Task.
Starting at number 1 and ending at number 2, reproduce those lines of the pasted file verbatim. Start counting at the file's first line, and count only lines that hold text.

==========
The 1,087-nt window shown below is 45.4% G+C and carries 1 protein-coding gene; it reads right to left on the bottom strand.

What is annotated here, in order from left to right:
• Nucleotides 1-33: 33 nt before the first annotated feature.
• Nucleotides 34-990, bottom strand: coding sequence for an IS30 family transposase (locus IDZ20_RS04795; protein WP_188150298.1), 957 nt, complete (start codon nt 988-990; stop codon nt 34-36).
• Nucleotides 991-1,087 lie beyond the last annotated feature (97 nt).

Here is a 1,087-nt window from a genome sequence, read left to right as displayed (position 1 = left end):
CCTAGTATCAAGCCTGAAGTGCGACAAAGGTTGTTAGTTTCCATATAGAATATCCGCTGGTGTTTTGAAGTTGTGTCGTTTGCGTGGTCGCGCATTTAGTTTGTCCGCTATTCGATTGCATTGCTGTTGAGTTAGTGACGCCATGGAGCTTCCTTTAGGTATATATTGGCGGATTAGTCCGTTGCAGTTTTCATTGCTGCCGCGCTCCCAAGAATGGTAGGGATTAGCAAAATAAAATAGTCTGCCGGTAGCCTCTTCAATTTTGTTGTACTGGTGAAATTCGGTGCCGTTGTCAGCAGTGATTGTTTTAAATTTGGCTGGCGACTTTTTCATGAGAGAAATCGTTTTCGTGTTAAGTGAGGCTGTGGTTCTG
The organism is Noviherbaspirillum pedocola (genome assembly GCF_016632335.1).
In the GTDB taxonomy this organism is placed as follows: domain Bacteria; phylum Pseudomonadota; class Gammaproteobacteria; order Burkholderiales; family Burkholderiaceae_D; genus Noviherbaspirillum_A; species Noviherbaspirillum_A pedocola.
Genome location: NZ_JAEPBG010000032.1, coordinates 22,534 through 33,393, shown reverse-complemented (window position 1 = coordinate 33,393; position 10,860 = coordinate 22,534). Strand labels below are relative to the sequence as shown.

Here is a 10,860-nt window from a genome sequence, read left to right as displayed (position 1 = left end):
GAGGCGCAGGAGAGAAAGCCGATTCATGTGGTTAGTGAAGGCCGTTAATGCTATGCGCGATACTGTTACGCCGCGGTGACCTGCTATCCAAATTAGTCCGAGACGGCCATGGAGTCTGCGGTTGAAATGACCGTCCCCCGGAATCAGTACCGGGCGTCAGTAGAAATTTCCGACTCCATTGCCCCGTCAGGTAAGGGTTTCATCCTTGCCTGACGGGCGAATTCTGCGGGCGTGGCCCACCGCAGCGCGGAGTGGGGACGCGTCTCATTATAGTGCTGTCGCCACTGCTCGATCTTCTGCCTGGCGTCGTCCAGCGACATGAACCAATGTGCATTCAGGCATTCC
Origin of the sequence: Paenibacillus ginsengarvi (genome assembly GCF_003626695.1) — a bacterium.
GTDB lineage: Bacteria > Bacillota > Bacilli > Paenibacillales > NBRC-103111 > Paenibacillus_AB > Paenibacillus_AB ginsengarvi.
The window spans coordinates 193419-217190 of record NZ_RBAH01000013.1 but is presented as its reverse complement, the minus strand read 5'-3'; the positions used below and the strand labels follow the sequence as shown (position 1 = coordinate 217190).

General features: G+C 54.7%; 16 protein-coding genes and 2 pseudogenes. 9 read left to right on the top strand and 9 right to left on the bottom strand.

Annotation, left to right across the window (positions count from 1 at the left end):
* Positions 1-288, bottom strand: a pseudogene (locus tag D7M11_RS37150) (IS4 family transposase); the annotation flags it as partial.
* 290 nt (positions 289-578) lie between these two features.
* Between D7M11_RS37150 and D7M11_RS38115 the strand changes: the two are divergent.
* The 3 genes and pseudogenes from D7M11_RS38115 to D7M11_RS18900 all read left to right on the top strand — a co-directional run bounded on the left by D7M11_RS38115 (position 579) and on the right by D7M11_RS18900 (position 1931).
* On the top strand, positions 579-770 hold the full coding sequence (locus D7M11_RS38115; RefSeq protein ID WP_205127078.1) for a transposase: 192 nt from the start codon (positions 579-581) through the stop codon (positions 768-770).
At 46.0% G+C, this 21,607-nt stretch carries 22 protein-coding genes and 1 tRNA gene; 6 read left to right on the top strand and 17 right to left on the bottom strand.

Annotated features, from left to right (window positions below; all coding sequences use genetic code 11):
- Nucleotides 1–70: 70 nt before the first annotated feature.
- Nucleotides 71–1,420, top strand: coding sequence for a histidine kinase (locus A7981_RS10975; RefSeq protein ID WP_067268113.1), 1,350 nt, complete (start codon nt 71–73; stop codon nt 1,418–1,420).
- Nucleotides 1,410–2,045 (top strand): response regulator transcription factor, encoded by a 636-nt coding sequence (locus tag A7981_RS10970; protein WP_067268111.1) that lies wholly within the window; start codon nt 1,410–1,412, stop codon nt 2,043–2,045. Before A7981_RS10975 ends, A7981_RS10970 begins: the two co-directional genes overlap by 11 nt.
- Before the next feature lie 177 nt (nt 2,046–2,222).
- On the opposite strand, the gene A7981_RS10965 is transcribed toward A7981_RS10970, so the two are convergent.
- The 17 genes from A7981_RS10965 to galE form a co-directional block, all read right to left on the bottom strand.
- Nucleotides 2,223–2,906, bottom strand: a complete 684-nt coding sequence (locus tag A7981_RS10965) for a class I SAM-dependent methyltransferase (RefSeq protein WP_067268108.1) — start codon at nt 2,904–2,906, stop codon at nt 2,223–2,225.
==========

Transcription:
The 1,087-nt window shown below is 45.4% G+C and carries 1 protein-coding gene; it reads right to left on the bottom strand.

What is annotated here, in order from left to right: